Q. I have bought a moisturizer mist that has the preservative called "optiphen". I can't seem to find much information on it, do you have any information? Thanks!

A.  Thanks for your question!

If your product is listing optiphen as an ingredients, it's actually illegally labeled.  Product should be labeled with the proper INCI name, while optiphen is the brand name of the ingredient.  Optiphen is a blend of polysorbate 20, phenoxyethanol, and caprylyl glycol.  (Source)

Caprylyl glycol is pretty innocuous, with not many known risks.

However, phenoxyethanol is known to be a skin irritant and possible estrogen mimicker.  You can read my full analysis here.

Polysorbate 20 is an ethoxylated compound.  This means that it was created using ethylene oxide, a known carcinogen, of which the finished product can contain traces, and its carcinogenic by-product 1,4-dioxane. You can read my full analysis here.

Thanks for your question!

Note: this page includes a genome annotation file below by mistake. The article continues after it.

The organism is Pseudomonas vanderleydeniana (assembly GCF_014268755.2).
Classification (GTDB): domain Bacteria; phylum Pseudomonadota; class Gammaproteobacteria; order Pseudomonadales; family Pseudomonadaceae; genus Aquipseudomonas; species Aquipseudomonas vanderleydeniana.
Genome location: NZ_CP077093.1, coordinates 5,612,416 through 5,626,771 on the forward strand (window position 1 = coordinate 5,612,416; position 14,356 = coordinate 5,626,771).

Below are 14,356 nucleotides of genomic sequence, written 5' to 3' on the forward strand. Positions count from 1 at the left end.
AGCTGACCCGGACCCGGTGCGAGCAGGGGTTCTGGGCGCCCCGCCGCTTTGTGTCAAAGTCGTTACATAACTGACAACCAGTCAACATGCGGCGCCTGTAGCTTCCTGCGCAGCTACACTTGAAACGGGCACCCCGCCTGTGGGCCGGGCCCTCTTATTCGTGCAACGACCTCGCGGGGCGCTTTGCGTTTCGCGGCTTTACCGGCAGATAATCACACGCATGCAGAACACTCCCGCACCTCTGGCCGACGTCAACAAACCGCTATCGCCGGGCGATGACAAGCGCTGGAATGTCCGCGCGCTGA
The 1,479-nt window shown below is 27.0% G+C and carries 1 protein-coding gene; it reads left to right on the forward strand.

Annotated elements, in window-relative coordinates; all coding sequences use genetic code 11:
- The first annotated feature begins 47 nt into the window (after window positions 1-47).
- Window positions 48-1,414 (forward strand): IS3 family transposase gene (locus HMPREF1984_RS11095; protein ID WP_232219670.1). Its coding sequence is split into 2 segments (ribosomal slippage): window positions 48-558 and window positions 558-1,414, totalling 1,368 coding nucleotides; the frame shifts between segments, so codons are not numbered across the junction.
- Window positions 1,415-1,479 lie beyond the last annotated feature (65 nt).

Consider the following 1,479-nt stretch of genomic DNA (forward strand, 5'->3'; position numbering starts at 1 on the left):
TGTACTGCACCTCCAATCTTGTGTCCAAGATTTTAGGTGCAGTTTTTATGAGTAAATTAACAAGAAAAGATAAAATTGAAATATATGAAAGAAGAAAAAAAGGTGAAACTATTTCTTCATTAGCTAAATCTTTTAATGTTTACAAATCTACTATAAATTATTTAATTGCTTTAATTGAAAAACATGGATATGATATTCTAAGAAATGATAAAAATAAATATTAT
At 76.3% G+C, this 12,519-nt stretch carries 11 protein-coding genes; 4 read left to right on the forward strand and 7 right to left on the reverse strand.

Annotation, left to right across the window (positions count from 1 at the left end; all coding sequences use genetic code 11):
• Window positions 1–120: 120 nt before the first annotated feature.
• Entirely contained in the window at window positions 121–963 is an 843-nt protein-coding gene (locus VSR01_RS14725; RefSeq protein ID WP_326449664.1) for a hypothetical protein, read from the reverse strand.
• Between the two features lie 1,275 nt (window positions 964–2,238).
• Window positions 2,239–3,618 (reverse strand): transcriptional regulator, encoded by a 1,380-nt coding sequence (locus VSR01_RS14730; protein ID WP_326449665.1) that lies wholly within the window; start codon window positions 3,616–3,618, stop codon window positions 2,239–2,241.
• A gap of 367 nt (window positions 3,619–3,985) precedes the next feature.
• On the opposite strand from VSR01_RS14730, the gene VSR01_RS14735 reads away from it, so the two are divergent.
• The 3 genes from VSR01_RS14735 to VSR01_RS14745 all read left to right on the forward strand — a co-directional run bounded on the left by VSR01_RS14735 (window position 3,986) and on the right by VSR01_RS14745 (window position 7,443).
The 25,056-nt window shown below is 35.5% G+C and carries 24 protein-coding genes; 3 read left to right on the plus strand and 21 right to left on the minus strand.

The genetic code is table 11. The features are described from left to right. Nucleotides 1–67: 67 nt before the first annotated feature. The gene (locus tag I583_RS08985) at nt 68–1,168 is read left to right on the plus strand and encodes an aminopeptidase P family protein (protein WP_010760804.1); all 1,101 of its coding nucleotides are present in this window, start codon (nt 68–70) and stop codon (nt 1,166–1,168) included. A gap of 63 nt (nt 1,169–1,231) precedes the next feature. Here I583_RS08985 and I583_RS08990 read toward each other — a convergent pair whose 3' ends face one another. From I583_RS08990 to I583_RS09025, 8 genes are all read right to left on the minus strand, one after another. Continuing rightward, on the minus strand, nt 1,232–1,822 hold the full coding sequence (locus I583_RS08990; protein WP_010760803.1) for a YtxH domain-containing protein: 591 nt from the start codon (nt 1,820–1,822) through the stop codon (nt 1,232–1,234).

Q. Is TEPRONONE safe!!!??? I am a little uneasy since it has effects on cancer cells but I am not sure if it is safe to use topically for wrinkles?

A. My investigation on this ingredient was quite surprising.  I expected to find lots of information indicating that this ingredient was harmful.  But, after research, I found that it actually has many positive benefits with low toxicity.

Teprenone's other name is geranylgeranylacetone. 

These studies found it to have promise in fighting colon cancer:

This study found it to inhibit ovarian cancer:

Teprenone, aka, geranylgeranylacetone is what's known as a heat shock protein inducer.  When the body's cells endure stress, particular proteins are released to help protect these cells.  In the body, geranylgeranylacetone stimulates the creation of these proteins, thus giving cells resilience and protection from inflammation, free radicals, and other damage to DNA, and may be the mechanism whereby this chemical has its anti-tumor effects.  (Source) So, it's actually a chemical with some interesting promise. 

But, what does this mean for your skin, and does teprenone really delay or "correct" skin aging?